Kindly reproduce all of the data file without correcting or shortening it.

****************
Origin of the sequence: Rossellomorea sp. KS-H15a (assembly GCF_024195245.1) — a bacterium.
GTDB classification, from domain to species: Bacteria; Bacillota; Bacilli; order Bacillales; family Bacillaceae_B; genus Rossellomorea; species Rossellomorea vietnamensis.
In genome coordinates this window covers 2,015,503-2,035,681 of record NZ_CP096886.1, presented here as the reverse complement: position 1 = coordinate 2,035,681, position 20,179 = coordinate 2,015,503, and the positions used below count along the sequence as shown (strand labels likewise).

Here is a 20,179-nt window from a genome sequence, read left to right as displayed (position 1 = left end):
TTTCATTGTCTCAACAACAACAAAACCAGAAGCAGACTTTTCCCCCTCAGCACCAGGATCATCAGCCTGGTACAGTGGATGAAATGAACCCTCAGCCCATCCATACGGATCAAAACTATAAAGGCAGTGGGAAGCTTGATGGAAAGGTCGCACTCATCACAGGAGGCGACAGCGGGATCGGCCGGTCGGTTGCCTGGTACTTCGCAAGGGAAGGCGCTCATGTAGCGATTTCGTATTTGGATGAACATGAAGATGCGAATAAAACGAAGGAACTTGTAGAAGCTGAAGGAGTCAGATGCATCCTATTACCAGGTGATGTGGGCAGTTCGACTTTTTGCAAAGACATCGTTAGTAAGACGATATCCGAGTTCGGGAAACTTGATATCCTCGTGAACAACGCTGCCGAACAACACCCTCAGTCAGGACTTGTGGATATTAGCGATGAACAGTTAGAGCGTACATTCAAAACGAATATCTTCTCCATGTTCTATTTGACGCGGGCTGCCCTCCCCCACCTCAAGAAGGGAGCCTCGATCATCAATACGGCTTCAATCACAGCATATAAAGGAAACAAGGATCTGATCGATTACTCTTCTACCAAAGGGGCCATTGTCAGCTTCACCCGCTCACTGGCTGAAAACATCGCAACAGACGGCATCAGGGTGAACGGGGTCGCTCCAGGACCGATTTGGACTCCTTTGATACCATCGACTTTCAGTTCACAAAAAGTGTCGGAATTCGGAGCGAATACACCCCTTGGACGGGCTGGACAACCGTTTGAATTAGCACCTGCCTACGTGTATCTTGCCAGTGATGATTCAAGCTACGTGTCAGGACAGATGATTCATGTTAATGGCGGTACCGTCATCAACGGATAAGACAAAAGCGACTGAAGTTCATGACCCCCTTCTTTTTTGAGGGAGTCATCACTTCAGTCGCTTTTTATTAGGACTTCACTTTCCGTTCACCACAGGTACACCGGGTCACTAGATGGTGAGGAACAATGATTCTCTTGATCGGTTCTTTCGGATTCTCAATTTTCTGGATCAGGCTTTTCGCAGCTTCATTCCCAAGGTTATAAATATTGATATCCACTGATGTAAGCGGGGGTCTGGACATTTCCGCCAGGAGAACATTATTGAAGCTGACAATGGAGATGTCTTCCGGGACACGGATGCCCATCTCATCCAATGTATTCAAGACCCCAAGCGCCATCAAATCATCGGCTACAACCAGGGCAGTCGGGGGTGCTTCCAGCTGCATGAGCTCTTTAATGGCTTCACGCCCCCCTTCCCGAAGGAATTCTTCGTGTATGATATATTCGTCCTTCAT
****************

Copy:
Origin of the sequence: Rossellomorea sp. KS-H15a (assembly GCF_024195245.1) — a bacterium.
GTDB classification, from domain to species: Bacteria; Bacillota; Bacilli; order Bacillales; family Bacillaceae_B; genus Rossellomorea; species Rossellomorea vietnamensis.
In genome coordinates this window covers 2,015,503-2,035,681 of record NZ_CP096886.1, presented here as the reverse complement: position 1 = coordinate 2,035,681, position 20,179 = coordinate 2,015,503, and the positions used below count along the sequence as shown (strand labels likewise).

Here is a 20,179-nt window from a genome sequence, read left to right as displayed (position 1 = left end):
TTTCATTGTCTCAACAACAACAAAACCAGAAGCAGACTTTTCCCCCTCAGCACCAGGATCATCAGCCTGGTACAGTGGATGAAATGAACCCTCAGCCCATCCATACGGATCAAAACTATAAAGGCAGTGGGAAGCTTGATGGAAAGGTCGCACTCATCACAGGAGGCGACAGCGGGATCGGCCGGTCGGTTGCCTGGTACTTCGCAAGGGAAGGCGCTCATGTAGCGATTTCGTATTTGGATGAACATGAAGATGCGAATAAAACGAAGGAACTTGTAGAAGCTGAAGGAGTCAGATGCATCCTATTACCAGGTGATGTGGGCAGTTCGACTTTTTGCAAAGACATCGTTAGTAAGACGATATCCGAGTTCGGGAAACTTGATATCCTCGTGAACAACGCTGCCGAACAACACCCTCAGTCAGGACTTGTGGATATTAGCGATGAACAGTTAGAGCGTACATTCAAAACGAATATCTTCTCCATGTTCTATTTGACGCGGGCTGCCCTCCCCCACCTCAAGAAGGGAGCCTCGATCATCAATACGGCTTCAATCACAGCATATAAAGGAAACAAGGATCTGATCGATTACTCTTCTACCAAAGGGGCCATTGTCAGCTTCACCCGCTCACTGGCTGAAAACATCGCAACAGACGGCATCAGGGTGAACGGGGTCGCTCCAGGACCGATTTGGACTCCTTTGATACCATCGACTTTCAGTTCACAAAAAGTGTCGGAATTCGGAGCGAATACACCCCTTGGACGGGCTGGACAACCGTTTGAATTAGCACCTGCCTACGTGTATCTTGCCAGTGATGATTCAAGCTACGTGTCAGGACAGATGATTCATGTTAATGGCGGTACCGTCATCAACGGATAAGACAAAAGCGACTGAAGTTCATGACCCCCTTCTTTTTTGAGGGAGTCATCACTTCAGTCGCTTTTTATTAGGACTTCACTTTCCGTTCACCACAGGTACACCGGGTCACTAGATGGTGAGGAACAATGATTCTCTTGATCGGTTCTTTCGGATTCTCAATTTTCTGGATCAGGCTTTTCGCAGCTTCATTCCCAAGGTTATAAATATTGATATCCACTGATGTAAGCGGGGGTCTGGACATTTCCGCCAGGAGAACATTATTGAAGCTGACAATGGAGATGTCTTCCGGGACACGGATGCCCATCTCATCCAATGTATTCAAGACCCCAAGCGCCATCAAATCATCGGCTACAACCAGGGCAGTCGGGGGTGCTTCCAGCTGCATGAGCTCTTTAATGGCTTCACGCCCCCCTTCCCGAAGGAATTCTTCGTGTATGATATATTCGTCCTTCAT